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Nokia

— Mobile Technology

Hands on with the Nokia Lumia 900 at CES

By - January 13, 2012 13 Pictures
More from CES 2012, Sin City, where we've briefly had a chance to get familiar with the Nokia Lumia 900, the Finnish corporation's sacrificial offering at the increasingly cluttered LTE altar to the gods of 4G. The Windows smartphone features a large 4.3-inch AMOLED touchscreen, 8-megapixel camera with a wide-angle Carl Zeiss lens and seven hours of talk time, according to Nokia. First impressions? Really rather good, actually. Read More
— Mobile Technology

Microsoft Apps coming to Nokia Symbian Belle smartphones

By - September 12, 2011 1 Picture
Symbian slowly ceases to be Nokia's pride and joy after the deal with Microsoft that will see Windows Phone become the primary operating platform, but the operating system is certainly not dead yet. Upcoming updates to Nokia's Symbian Belle operating system will include a number of free apps from Microsoft, while some of the programs will come as native for the first time outside the Windows platform. Read More
— Mobile Technology

Nokia N9 – the first MeeGo-based all-screen smartphone

By - June 21, 2011 12 Pictures
Nokia has unveiled the N9, its first smartphone featuring the MeeGo mobile operating system. It has no buttons on the front, and features a curved polycarbonate body and a 3.9-inch AMOLED WVGA (854x480) display. The home button is replaced with a swipe gesture, taking the user back to the homescreen from anywhere in the menu. The N9 features a Cortex A8 1GHz CPU and 1GB of RAM, with a PowerVR SGX530 GPU responsible for graphics. It comes with either 64GB or 16GB of internal memory. Read More
— Mobile Technology

Nokia X7 smartphone: 4-inch AMOLED screen, 720p video and updated Symbian software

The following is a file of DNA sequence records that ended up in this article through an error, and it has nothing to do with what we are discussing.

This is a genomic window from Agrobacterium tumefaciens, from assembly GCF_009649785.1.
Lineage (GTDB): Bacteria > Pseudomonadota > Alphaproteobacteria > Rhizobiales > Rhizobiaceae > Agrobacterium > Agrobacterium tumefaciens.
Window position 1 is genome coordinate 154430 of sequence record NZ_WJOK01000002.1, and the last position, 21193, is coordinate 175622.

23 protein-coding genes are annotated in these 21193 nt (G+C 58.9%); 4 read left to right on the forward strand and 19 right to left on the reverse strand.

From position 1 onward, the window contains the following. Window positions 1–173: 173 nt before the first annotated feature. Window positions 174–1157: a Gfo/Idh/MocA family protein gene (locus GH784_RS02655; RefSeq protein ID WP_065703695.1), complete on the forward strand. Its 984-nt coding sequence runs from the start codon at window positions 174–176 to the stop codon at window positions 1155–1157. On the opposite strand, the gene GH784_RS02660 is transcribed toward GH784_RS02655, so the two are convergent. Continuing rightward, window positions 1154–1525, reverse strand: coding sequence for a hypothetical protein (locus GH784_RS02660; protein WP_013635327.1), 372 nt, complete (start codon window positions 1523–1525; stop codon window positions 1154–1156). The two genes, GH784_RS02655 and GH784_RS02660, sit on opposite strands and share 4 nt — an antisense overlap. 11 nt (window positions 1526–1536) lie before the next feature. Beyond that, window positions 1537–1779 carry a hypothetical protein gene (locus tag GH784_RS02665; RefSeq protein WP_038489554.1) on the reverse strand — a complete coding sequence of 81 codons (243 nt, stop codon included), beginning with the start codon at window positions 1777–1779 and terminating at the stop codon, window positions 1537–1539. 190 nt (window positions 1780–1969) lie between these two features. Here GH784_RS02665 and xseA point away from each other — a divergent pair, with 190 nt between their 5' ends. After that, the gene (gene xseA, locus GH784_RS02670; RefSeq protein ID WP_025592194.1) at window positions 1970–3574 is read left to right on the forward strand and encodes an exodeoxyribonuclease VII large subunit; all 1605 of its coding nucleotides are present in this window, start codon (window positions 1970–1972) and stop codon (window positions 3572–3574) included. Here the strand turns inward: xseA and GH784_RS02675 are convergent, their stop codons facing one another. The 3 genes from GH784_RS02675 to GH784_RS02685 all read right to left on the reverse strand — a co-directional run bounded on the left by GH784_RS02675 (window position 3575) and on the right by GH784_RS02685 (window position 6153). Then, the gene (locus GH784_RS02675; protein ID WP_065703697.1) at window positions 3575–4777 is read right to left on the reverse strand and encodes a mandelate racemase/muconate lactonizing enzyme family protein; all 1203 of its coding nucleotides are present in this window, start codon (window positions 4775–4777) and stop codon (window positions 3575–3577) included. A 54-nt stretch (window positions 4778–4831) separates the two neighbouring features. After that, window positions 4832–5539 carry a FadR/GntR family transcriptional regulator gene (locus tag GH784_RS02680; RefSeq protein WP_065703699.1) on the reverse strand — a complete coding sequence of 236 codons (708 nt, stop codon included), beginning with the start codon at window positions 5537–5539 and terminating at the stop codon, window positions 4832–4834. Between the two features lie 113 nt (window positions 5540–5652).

By - April 12, 2011 7 Pictures
Nokia has officially taken the wraps off its new X7 smartphone – an entertainment and mobile gaming focused unit that packs a 4-inch, 16:9, AMOLED capacitive touchscreen, 8 megapixel camera and 720p video capture into nicely chiseled stainless steel casing that's less than half an inch (11.9 mm) thick. Along with the (also freshly announced) QWERTY keyboard equipped E6, the X7 is the first Nokia device to run on the updated Symbian "Anna" platform which introduces a raft of enhancements including new icons, improved text input, faster browsing and a spruced-up version of Ovi Maps. Read More
— Mobile Technology

Back to basics mobile phones from Lekki

By - December 23, 2010 15 Pictures
Remember a simpler time when people used mobile phones to make calls? When just about everyone owned a Nokia, and most of those were a model with cutting-edge features like an internal antenna, vibrate call alert and the facility to create your own ringtones? If you're too young to remember the iconic Nokia 3210 or were too set in your ways to own a mobile back in the dark ages of the late 1990s, then a French company called Lëkki is now offering you a second chance. Refurbished and revamped, there are currently two legendary phones on offer as part of the company's Back to Basics ethic. Read More
— Electronics

Nokia researchers build huge touchscreen display made of ice

By - November 22, 2010 2 Pictures
Researchers from the Nokia Research Center in Tampere, Finland, have turned a wall of ice into a huge interactive touchscreen display. Using infrared emitters and detectors to determine hand location and movement, the team projected images onto the blocks of ice so that users could see flames behind their hands. Happily, users didn't need to worry about catching a chill from icy fingers as the setup managed to keep track of gloved as well as ungloved hands. Read More
— Telecommunications

Nokia Siemens claims world record for copper DSL speeds

By - October 29, 2010 1 Picture
Just when the future of broadband appears to be tipped towards the mass roll-out of optics, Nokia Siemens Networks proves that there's still life in the old copper wires yet. Using a virtual channel to supplement physical copper wire, data transmission speeds of 825 Mbps were recorded. Okay, so it was only over a distance of 400 meters (just over 1,312 feet) but the circuit managed to sustain 750 Mbps when the distance was increased to 500 meters (about 1,640 feet), with the technology promising broadband speed increases of between 50 and 75 per cent over existing bonded copper lines. Read More

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